Places to visit in Ayrshire and South-West Scotland.
East of the castle lies the massive Galloway Forest Park (click to view the Galloway Forest Park web site), the largest forest park in Great Britain. There are miles of marked hiking trails, endless acres of hillwalking and cycling, all with an abundance of wildlife including wild goats, otters and even eagles and ospreys.
Northwards, towards the cities of Ayr and Glasgow can be found many of the haunts of Scotland’s National Poet, Robert Burns (click to view the Robert Burns' web site) famous the world over, not only for his poetry – ‘Tam O’Shanter’, and ‘To a Mouse’, but also songs such as ‘Auld lang Syne’-sung at the end of every New Year celebration across the globe.
Burns was born in a thatched cottage in Alloway, just south of Ayr and many of the local places and people he knew here feature in his works.
Culzean Castle and Country Park, with its Robert Adam designed castle and magnificent gardens is another great place to visit.
South of Glenapp are the Rhins and the Machars of Galloway, two wild and remote peninsulas dotted with remote sandy beaches, small villages and beautiful gardens. From the Mull of Galloway (click to view the Mull of Galloway web site) on the Rhins, the most southerly point in Scotland, you can gaze across the sea to Ireland, The Isle of Man and the Lake District.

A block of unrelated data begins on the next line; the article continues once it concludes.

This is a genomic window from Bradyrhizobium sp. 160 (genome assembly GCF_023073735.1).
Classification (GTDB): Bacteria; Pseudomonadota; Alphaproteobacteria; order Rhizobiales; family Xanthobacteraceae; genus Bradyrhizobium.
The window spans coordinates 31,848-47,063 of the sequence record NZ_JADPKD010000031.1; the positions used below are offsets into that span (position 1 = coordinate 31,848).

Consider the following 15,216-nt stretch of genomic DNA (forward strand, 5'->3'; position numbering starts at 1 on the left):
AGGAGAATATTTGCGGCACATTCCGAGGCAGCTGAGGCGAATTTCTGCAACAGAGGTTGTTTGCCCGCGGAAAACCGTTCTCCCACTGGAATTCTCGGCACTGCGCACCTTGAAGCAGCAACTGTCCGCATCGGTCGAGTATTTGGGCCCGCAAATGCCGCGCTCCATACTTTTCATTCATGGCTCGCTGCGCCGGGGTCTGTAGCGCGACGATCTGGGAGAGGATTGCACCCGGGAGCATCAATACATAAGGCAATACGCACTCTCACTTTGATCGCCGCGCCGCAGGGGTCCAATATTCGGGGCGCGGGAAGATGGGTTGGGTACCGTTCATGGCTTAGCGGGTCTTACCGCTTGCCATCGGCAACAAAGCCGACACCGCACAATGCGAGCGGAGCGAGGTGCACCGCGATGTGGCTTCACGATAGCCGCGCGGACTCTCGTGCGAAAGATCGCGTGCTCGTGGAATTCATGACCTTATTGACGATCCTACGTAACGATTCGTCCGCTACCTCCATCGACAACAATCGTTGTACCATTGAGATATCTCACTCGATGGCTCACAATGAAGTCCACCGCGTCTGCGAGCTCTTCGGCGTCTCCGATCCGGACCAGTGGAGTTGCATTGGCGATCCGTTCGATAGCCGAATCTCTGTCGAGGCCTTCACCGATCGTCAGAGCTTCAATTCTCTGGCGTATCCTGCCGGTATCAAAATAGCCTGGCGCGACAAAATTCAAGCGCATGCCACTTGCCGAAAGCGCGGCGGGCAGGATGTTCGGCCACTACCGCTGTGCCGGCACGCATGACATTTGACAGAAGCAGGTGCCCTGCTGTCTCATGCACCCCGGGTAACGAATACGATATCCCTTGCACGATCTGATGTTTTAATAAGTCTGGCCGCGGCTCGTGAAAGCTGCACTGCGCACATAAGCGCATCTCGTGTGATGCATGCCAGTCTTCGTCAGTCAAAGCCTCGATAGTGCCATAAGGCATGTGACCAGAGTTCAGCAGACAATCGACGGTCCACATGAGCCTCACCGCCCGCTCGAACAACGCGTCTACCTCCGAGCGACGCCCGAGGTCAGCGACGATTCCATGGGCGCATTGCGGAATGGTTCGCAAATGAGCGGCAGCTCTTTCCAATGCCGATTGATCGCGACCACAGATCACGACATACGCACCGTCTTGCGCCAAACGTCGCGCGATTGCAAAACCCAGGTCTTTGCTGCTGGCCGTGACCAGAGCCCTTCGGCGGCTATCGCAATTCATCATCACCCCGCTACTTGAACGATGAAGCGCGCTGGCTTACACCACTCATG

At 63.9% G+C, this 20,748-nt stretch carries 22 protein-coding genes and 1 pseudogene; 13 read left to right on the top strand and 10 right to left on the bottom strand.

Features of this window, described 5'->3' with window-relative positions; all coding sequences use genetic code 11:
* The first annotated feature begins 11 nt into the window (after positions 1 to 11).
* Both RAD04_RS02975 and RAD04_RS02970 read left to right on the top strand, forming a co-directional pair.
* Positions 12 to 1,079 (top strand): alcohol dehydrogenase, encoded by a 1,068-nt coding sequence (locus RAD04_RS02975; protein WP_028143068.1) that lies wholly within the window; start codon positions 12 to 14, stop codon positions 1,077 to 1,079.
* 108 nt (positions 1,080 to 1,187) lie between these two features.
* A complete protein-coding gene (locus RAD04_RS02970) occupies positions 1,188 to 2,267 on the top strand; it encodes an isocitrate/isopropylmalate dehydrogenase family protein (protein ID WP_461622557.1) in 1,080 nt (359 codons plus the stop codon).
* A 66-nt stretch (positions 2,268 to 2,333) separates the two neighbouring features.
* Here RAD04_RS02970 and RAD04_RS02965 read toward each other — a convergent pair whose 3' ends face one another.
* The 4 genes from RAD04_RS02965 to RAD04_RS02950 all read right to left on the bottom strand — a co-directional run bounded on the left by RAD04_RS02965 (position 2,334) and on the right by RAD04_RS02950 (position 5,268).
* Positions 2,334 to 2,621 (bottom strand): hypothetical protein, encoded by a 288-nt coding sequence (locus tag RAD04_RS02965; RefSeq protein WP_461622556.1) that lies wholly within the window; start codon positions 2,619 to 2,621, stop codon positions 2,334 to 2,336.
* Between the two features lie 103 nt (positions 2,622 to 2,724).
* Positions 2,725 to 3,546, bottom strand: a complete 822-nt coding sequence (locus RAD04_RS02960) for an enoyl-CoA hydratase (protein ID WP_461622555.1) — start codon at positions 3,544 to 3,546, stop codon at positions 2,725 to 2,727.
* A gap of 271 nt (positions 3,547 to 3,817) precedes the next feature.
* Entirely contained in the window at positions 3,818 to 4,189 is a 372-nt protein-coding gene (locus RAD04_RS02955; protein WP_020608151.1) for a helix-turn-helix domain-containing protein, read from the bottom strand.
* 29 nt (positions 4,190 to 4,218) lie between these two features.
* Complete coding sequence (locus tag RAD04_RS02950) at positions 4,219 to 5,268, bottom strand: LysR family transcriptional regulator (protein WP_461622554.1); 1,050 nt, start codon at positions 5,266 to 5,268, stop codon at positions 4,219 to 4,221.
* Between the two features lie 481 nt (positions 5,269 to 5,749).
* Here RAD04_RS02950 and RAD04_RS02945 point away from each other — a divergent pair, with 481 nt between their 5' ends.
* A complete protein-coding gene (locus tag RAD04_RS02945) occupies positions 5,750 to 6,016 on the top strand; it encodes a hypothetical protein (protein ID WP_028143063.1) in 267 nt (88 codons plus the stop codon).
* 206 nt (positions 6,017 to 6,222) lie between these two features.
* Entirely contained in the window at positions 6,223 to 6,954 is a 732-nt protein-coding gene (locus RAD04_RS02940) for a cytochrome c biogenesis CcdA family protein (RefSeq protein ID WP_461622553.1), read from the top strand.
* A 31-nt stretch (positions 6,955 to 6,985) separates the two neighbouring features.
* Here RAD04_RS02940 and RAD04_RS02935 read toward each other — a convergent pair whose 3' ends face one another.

West of Glenapp is the coast and the Irish Sea, with spectacular views across to the massive granite rock known as ‘Ailsa Craig’ (click to view the Wikipedia web site for more information)‘The Fairy Rock’. This 1100ft volcanic plug has many interesting stories to tell, and is now also a bird and wildlife sanctuary. In the summer months, boat trips to the island and sea fishing trips can be arranged.
Further still across the Irish Sea, can be seen the Mull of Kintyre, the remote and rugged peninsula made famous in song by Sir Paul McCartney - a long drive from Glenapp, but a very short helicopter flight! From some of the higher windows of the castle and from many points on the coast, the coast of Northern Ireland is clearly visible, and a day trip from Stranraer or Cairnryan to Belfast on the ‘Stena Line’ (click to view the Stena Line web site) or P&O (click to view the P&O web site) ferries is something many of our guests enjoy. The city of Belfast has great shopping, and restaurants and many sights to see, including Harland and Wolff, the shipyard where the RMS Titanic was created. Further north, the Giant’s Causeway and the Antrim Coast (click to view the North Antrim web site) are well worth a visit.